One of the aspects of this story is young love, particularly from a young woman’s perspective, which is both alien to me in terms of my own experience and universal to me, as well, since love is love and this character is someone who has emerged from the labyrinthine cellars of my mind and from observation of the surface world, as well.

One of the tasks of writing is to be honest in your creation, bring that person to life, to breathe in the air, to exist not as a plot device or pushed-and-pulled tool in service to a scene, but as a person who is as rational and irrational as we all are, but from this person’s own unique perspective.

I write psychological fiction which doesn’t really mean I write realistic fiction, although I certainly strive for realism even with a surreal underpinning. It’s probably the only kind of fiction I’ve cared about in my life, the only kind that has genuinely attracted me.

One of the reasons I’ve ever loved horror fiction (and not all horror fiction) is that in the best of the genre, there is an exposure of the psychology of the human mind within the domain of fear and wonder. It is also more psychological than even the most psychological thriller because supernatural horror (my preferred subset of the horror genre) doesn’t necessarily happen in the world but can happen constantly within the human perception.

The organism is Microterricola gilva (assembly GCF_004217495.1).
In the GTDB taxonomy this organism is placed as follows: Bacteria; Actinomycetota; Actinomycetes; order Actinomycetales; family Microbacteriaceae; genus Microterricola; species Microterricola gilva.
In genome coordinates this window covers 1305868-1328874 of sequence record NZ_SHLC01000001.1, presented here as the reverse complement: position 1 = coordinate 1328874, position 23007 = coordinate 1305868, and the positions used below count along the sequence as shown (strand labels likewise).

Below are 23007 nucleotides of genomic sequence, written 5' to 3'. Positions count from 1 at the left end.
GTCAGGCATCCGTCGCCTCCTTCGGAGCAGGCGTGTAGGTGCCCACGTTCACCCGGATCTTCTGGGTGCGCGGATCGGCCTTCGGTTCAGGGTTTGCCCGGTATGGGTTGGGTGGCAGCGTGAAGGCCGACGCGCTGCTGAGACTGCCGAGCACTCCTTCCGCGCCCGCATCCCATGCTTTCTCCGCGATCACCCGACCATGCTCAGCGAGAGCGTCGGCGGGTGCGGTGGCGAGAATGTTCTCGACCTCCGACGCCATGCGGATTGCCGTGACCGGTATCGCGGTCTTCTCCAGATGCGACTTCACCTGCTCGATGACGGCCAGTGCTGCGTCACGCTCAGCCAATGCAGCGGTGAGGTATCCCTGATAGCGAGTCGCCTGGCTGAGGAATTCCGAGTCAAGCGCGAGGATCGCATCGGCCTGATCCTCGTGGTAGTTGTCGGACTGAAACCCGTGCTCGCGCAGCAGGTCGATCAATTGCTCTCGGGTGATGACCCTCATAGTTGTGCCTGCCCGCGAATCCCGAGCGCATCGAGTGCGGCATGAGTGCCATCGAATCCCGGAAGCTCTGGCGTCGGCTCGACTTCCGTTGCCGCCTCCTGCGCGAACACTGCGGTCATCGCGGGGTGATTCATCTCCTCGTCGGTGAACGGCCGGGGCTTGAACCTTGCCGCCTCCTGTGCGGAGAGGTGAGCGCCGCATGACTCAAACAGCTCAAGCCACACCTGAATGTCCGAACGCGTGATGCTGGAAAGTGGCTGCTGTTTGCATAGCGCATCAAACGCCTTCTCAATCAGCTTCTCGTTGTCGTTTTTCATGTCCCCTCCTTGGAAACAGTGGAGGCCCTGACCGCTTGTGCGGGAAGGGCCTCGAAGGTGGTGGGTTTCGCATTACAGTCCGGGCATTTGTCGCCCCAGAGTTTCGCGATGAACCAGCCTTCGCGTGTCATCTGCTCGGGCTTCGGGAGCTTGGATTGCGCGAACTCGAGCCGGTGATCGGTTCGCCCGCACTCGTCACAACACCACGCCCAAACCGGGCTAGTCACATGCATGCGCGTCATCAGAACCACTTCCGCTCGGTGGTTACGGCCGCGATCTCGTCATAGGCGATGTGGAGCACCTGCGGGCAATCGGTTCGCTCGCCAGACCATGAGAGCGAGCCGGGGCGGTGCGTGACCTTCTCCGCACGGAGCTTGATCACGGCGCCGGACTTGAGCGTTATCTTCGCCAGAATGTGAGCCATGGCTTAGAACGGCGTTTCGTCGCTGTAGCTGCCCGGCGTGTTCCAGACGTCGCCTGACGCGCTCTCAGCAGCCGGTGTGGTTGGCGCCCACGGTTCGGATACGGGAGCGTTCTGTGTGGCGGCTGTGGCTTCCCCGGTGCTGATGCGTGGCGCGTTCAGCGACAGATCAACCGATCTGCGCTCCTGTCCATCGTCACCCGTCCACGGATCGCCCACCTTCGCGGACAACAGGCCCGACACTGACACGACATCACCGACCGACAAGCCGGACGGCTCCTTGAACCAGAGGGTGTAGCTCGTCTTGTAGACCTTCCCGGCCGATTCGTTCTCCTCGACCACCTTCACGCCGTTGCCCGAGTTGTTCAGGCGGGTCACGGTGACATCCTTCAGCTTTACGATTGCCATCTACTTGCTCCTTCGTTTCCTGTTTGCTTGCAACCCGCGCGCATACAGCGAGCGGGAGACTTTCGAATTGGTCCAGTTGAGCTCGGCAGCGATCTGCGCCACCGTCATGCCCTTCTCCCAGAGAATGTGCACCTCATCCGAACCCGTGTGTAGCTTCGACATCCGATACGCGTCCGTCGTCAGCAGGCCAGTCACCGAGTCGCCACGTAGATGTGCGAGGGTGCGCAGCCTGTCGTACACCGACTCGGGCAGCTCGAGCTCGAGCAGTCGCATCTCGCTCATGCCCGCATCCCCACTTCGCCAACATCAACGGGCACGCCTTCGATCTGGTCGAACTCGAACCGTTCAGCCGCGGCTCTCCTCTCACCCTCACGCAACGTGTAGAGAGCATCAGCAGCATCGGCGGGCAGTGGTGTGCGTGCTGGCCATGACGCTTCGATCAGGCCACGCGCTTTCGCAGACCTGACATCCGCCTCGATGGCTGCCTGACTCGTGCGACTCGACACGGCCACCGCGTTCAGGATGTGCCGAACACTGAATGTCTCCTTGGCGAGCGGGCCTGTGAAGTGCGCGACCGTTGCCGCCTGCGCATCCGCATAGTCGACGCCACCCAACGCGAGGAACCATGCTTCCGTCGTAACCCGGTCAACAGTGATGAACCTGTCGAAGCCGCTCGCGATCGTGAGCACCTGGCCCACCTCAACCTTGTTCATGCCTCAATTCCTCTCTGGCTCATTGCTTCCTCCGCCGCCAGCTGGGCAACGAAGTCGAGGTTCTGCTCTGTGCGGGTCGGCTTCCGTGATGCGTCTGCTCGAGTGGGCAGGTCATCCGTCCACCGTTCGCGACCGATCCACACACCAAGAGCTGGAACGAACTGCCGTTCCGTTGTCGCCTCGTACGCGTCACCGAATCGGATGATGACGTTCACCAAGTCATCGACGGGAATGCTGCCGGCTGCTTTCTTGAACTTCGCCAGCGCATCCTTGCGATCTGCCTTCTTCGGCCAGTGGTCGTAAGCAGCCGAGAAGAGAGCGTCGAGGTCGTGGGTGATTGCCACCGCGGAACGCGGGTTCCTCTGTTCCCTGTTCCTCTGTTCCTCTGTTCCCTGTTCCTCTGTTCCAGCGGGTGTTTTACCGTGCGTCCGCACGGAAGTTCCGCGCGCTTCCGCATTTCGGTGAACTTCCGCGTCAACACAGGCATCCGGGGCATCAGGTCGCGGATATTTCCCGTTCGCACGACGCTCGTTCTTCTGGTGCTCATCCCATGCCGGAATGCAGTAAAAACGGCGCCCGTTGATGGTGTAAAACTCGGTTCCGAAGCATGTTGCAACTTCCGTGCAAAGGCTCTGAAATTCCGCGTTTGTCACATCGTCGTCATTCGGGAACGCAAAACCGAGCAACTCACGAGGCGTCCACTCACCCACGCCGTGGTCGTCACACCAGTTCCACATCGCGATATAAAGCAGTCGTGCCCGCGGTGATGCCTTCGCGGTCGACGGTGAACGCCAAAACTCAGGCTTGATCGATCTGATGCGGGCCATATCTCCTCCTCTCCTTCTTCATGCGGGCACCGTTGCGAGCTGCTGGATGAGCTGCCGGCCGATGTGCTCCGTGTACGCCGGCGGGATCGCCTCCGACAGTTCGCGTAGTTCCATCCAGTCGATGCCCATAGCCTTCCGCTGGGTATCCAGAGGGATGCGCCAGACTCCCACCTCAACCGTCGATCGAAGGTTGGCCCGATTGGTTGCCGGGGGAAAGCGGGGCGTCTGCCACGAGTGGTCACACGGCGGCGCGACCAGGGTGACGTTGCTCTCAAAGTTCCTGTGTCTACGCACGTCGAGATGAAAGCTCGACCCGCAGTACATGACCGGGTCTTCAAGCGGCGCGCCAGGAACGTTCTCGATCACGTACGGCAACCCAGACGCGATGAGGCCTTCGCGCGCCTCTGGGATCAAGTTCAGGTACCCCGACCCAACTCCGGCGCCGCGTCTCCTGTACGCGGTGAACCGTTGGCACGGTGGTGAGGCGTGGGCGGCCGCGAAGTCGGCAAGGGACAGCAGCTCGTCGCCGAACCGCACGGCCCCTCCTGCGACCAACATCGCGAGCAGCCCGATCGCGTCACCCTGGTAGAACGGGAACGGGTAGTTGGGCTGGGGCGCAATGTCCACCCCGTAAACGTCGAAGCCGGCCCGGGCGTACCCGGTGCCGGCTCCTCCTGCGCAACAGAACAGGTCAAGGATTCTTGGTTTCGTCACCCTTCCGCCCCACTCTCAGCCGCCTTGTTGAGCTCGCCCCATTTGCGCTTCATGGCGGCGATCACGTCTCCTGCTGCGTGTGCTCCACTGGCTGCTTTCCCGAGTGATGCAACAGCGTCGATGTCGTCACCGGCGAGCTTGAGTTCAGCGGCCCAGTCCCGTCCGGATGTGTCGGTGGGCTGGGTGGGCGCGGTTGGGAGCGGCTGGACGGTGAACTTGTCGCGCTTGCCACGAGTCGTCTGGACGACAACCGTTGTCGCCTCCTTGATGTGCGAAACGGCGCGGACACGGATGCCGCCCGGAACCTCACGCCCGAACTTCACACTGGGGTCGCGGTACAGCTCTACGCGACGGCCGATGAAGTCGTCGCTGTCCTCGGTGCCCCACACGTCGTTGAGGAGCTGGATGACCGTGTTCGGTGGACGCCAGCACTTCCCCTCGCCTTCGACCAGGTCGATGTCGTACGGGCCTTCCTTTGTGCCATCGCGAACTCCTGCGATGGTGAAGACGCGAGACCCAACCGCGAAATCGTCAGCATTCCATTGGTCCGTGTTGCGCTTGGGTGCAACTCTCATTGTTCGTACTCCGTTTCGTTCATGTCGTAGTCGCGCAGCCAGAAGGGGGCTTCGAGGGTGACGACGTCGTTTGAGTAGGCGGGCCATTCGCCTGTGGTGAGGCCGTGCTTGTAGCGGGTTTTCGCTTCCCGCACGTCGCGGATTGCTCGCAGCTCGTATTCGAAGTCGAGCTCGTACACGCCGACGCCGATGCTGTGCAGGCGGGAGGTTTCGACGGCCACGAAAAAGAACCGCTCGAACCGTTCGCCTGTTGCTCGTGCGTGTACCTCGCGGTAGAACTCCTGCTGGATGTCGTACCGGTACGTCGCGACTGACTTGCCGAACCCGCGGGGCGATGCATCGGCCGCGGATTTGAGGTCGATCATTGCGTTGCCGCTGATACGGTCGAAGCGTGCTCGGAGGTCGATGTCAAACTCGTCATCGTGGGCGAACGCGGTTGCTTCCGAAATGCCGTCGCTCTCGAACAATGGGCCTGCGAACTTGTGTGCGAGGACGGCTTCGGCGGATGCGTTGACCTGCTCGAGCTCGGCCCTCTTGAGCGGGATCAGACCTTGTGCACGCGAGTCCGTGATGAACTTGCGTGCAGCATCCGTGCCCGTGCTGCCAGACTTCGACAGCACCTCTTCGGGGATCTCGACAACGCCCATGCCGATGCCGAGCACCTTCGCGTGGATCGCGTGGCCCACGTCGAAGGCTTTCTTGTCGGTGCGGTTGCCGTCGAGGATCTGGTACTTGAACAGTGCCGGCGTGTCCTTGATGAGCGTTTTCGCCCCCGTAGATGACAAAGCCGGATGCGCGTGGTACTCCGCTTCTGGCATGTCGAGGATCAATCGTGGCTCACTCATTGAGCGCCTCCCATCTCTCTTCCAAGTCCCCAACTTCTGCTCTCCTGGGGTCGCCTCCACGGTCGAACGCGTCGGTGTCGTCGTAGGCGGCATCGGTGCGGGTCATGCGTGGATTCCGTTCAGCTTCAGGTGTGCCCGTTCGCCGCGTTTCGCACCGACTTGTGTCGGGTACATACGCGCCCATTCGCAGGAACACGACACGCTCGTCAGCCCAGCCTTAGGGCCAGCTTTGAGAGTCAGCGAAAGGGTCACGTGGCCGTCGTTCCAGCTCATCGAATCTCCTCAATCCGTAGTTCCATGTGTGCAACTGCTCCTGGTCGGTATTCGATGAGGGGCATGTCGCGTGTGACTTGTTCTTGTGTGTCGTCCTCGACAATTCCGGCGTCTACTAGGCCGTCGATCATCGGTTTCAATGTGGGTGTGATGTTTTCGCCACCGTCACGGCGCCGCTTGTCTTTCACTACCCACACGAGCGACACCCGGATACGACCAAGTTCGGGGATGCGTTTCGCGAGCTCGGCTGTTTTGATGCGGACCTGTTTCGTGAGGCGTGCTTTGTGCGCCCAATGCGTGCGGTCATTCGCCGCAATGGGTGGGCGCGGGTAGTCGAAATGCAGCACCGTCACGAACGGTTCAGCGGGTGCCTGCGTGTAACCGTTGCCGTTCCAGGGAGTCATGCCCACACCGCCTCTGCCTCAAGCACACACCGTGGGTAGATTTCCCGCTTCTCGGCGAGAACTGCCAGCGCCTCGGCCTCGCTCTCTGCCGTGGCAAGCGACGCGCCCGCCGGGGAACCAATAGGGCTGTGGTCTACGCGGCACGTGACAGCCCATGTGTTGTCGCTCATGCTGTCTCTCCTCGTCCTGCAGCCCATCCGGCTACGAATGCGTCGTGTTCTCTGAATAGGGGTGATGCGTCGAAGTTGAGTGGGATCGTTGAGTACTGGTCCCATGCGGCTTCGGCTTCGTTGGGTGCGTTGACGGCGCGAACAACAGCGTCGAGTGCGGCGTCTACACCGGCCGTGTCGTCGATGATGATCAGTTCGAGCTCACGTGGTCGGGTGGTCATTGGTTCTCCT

We each recreate the world every single day, and though it gives us evidence of a separate and equal existence, we limit it with our own overlay.

The fiction of perception, then, perhaps that’s a more specific term than even psychological fiction. Not just the twists and turns of the mind, but how these affect the ways we experience the world. All those things are the underpinnings of what I’ve always written. My best work — and I admit that my best and worst may be up for vote, but my belief of what is my best — completely captures the perceptive aspect.